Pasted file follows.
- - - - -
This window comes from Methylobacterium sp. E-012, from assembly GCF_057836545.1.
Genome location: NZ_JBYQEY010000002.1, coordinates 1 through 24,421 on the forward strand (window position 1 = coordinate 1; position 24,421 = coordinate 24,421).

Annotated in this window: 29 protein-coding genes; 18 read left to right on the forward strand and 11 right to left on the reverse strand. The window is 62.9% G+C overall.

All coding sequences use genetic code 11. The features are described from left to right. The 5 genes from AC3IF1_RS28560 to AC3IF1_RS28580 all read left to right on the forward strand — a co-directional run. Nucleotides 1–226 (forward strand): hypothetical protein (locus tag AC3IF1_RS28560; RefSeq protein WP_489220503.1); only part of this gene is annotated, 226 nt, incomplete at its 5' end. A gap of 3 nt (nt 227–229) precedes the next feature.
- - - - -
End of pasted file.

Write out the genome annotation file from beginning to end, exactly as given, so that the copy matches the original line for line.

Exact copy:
This window comes from Methylobacterium sp. E-012, from assembly GCF_057836545.1.
Genome location: NZ_JBYQEY010000002.1, coordinates 1 through 24,421 on the forward strand (window position 1 = coordinate 1; position 24,421 = coordinate 24,421).

Annotated in this window: 29 protein-coding genes; 18 read left to right on the forward strand and 11 right to left on the reverse strand. The window is 62.9% G+C overall.

All coding sequences use genetic code 11. The features are described from left to right. The 5 genes from AC3IF1_RS28560 to AC3IF1_RS28580 all read left to right on the forward strand — a co-directional run. Nucleotides 1–226 (forward strand): hypothetical protein (locus tag AC3IF1_RS28560; RefSeq protein WP_489220503.1); only part of this gene is annotated, 226 nt, incomplete at its 5' end. A gap of 3 nt (nt 227–229) precedes the next feature.